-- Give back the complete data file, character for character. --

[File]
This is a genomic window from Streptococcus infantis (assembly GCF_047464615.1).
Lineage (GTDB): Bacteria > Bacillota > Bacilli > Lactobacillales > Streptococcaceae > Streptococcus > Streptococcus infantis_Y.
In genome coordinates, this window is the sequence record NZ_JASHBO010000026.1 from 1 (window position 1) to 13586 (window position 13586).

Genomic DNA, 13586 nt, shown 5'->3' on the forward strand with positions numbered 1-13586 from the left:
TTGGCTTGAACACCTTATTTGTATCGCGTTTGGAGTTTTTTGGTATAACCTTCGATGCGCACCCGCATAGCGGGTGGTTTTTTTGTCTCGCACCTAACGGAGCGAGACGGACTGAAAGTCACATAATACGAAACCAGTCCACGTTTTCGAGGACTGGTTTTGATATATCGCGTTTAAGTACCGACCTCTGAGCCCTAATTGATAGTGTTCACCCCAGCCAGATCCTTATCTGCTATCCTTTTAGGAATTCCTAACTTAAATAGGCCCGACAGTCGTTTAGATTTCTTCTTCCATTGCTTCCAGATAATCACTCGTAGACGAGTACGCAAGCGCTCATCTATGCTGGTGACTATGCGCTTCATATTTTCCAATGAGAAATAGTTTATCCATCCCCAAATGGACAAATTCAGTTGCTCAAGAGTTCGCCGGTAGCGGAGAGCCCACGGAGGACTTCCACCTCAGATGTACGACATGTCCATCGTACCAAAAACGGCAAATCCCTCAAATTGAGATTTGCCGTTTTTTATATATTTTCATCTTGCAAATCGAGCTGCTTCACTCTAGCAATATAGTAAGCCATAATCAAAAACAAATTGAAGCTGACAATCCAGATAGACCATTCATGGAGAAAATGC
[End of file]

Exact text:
This is a genomic window from Streptococcus infantis (assembly GCF_047464615.1).
Lineage (GTDB): Bacteria > Bacillota > Bacilli > Lactobacillales > Streptococcaceae > Streptococcus > Streptococcus infantis_Y.
In genome coordinates, this window is the sequence record NZ_JASHBO010000026.1 from 1 (window position 1) to 13586 (window position 13586).

Genomic DNA, 13586 nt, shown 5'->3' on the forward strand with positions numbered 1-13586 from the left:
TTGGCTTGAACACCTTATTTGTATCGCGTTTGGAGTTTTTTGGTATAACCTTCGATGCGCACCCGCATAGCGGGTGGTTTTTTTGTCTCGCACCTAACGGAGCGAGACGGACTGAAAGTCACATAATACGAAACCAGTCCACGTTTTCGAGGACTGGTTTTGATATATCGCGTTTAAGTACCGACCTCTGAGCCCTAATTGATAGTGTTCACCCCAGCCAGATCCTTATCTGCTATCCTTTTAGGAATTCCTAACTTAAATAGGCCCGACAGTCGTTTAGATTTCTTCTTCCATTGCTTCCAGATAATCACTCGTAGACGAGTACGCAAGCGCTCATCTATGCTGGTGACTATGCGCTTCATATTTTCCAATGAGAAATAGTTTATCCATCCCCAAATGGACAAATTCAGTTGCTCAAGAGTTCGCCGGTAGCGGAGAGCCCACGGAGGACTTCCACCTCAGATGTACGACATGTCCATCGTACCAAAAACGGCAAATCCCTCAAATTGAGATTTGCCGTTTTTTATATATTTTCATCTTGCAAATCGAGCTGCTTCACTCTAGCAATATAGTAAGCCATAATCAAAAACAAATTGAAGCTGACAATCCAGATAGACCATTCATGGAGAAAATGC